Our culture of impunity. It’s the Filipino’s renowned hospitability and smiling demeanor turned devastatingly cancerous, perhaps terminally. Storms that resulted in “minimal casualties” (by the standards of the typical Third World society’s regard for human life) for now occupy the short attention spans of a vacuous people and sweep under the rug the astounding display of political agendas evident in the granting of “amnesty” to “Senator” Antonio Trillianes and his band of bandits under a rationale that insults the Filipino’s already meager intelligence.
What is it about us that is on display for the world to see in this latest showcase of our renowned spinelessness as a people? What comes to my mind are a few things — past displays of “indignation” over the “injustices” of the powerful, campaigns run to exploit the ingrained victim mentalities of a people who latch on to said injustices as excuses for their chronic impoverishment, politically lucrative demonising of past administrations to lower the bar against which the absolute mediocrity of the incumbent may be measured. Ironies that simply escape the collective mind of a people renowned for a routine failure to grasp irony.
So here we are, staring the root of Impunity in the face and cheering it on in the name of “reconciliation”. Classy, indeed. Amando Doronila for his part observed how (italics added by author for emphasis)…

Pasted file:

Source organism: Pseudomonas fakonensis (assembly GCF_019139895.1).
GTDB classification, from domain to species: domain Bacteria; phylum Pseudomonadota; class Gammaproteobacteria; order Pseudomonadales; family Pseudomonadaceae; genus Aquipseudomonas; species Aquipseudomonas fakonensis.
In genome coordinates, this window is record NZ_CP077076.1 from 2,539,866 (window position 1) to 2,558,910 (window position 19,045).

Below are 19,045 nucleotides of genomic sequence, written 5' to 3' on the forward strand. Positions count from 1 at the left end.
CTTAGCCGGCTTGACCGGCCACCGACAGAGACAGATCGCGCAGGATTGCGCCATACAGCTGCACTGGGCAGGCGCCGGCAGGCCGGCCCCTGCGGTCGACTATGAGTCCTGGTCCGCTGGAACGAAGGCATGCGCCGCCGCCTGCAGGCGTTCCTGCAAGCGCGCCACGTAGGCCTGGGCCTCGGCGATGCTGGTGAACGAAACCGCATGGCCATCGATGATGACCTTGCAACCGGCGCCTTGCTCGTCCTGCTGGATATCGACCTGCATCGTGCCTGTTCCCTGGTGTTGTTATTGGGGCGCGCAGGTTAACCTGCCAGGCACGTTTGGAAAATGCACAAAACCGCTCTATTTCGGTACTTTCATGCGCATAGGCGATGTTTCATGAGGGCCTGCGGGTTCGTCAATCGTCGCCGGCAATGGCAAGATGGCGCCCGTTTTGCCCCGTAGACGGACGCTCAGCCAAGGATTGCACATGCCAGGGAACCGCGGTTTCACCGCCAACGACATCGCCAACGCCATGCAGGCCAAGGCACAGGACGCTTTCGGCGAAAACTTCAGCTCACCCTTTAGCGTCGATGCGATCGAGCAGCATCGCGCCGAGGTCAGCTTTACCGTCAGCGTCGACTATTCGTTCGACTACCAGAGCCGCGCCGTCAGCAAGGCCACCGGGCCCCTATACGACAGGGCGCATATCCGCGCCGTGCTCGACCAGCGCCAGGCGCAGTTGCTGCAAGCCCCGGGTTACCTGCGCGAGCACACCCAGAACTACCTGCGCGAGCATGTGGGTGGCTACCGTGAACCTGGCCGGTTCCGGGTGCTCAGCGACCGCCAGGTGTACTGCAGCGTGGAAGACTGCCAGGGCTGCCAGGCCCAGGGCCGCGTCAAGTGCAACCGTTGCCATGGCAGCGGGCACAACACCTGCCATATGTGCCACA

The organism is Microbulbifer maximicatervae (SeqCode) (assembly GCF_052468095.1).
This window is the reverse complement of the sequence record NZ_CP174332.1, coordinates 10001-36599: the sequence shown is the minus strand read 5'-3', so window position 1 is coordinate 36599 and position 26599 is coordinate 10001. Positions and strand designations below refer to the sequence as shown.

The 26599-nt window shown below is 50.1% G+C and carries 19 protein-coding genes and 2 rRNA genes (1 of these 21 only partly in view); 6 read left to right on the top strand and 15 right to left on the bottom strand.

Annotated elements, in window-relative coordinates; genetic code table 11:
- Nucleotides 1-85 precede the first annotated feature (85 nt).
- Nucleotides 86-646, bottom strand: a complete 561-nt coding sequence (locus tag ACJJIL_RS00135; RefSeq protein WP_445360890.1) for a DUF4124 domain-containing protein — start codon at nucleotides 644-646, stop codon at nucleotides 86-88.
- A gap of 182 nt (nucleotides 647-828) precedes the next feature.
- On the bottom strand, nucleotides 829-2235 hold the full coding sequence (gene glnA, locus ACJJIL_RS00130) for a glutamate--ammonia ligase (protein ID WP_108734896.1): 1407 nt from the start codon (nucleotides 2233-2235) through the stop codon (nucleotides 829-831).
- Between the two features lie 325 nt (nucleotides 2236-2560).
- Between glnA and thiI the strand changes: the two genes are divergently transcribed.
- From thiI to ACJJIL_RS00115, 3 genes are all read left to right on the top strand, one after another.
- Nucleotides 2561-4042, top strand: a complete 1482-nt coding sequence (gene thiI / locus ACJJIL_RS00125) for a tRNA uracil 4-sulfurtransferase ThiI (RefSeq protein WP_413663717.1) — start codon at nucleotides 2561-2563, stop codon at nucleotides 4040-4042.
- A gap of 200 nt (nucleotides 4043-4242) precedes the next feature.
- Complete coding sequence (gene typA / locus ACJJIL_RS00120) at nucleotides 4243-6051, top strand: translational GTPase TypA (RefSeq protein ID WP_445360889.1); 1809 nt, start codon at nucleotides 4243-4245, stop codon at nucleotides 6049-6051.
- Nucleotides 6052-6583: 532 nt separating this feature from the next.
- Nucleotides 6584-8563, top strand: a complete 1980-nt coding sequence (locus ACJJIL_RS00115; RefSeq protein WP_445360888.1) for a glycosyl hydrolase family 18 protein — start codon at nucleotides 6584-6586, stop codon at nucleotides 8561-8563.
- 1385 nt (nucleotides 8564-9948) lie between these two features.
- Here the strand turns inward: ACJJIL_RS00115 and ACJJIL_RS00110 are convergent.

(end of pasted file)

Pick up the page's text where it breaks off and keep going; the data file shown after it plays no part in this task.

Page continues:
Trillanes appears unrepentant he had taken up arms against the government — an offense that in other political systems would have led to instant execution by a firing squad.
This attitude does not herald a smooth adjustment of Trillanes’ mindset to civilian ways of doing things in a democratic and consensual milieu once he is granted amnesty with concurrence of Congress, allowing him to take his seat in the Senate.
This is an attitude thrust in front of a people who are famously characterised by a quickness to lynch those who they perceive to have delivered even the slightest offense to their “pride”. If Crocodile Dundee was watching us now, he’d quip: that’s not a lynching, THIS is a lynching…
Perhaps it’s worth checking out the smug faces of the above characters at the height of their glory (match the faces of death above to their portraits of power here).
Do we have the balls to take up President Benigno “Noynoy” Aquino III on his promise to get tough on those who undermine the stability of the state and our reputation as a country where merchants can conduct their trade in peace? Whether or not we are to be taken seriously by a world that regards us no longer with looks of admiration but more now with a patronising eye as we continue to assert our entitlement to more concessions and “aid” from the rich of this planet depends on how we plan to answer that question.